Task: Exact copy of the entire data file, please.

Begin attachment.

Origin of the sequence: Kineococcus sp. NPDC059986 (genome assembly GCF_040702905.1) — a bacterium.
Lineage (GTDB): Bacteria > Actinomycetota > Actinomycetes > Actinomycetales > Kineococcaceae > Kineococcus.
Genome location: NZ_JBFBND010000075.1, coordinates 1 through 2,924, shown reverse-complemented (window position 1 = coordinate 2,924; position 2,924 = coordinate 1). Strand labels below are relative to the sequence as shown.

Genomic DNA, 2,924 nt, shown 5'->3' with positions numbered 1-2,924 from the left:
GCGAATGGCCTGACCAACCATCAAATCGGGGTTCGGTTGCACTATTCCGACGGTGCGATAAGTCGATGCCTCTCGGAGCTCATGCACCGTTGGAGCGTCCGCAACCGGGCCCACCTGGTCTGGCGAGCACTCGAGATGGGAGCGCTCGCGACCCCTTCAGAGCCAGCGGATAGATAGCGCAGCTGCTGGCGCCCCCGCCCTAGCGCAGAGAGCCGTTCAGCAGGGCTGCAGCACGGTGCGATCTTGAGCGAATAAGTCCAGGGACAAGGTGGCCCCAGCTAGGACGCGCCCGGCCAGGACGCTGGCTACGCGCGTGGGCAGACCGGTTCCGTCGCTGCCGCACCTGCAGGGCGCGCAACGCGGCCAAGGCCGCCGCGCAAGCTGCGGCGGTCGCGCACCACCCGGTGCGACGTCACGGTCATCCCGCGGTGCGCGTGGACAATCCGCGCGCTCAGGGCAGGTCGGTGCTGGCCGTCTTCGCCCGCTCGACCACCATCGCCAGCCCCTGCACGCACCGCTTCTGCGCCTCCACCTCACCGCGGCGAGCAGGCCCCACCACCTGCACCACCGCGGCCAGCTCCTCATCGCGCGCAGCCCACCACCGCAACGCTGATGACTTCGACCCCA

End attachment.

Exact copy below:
Origin of the sequence: Kineococcus sp. NPDC059986 (genome assembly GCF_040702905.1) — a bacterium.
Lineage (GTDB): Bacteria > Actinomycetota > Actinomycetes > Actinomycetales > Kineococcaceae > Kineococcus.
Genome location: NZ_JBFBND010000075.1, coordinates 1 through 2,924, shown reverse-complemented (window position 1 = coordinate 2,924; position 2,924 = coordinate 1). Strand labels below are relative to the sequence as shown.

Genomic DNA, 2,924 nt, shown 5'->3' with positions numbered 1-2,924 from the left:
GCGAATGGCCTGACCAACCATCAAATCGGGGTTCGGTTGCACTATTCCGACGGTGCGATAAGTCGATGCCTCTCGGAGCTCATGCACCGTTGGAGCGTCCGCAACCGGGCCCACCTGGTCTGGCGAGCACTCGAGATGGGAGCGCTCGCGACCCCTTCAGAGCCAGCGGATAGATAGCGCAGCTGCTGGCGCCCCCGCCCTAGCGCAGAGAGCCGTTCAGCAGGGCTGCAGCACGGTGCGATCTTGAGCGAATAAGTCCAGGGACAAGGTGGCCCCAGCTAGGACGCGCCCGGCCAGGACGCTGGCTACGCGCGTGGGCAGACCGGTTCCGTCGCTGCCGCACCTGCAGGGCGCGCAACGCGGCCAAGGCCGCCGCGCAAGCTGCGGCGGTCGCGCACCACCCGGTGCGACGTCACGGTCATCCCGCGGTGCGCGTGGACAATCCGCGCGCTCAGGGCAGGTCGGTGCTGGCCGTCTTCGCCCGCTCGACCACCATCGCCAGCCCCTGCACGCACCGCTTCTGCGCCTCCACCTCACCGCGGCGAGCAGGCCCCACCACCTGCACCACCGCGGCCAGCTCCTCATCGCGCGCAGCCCACCACCGCAACGCTGATGACTTCGACCCCA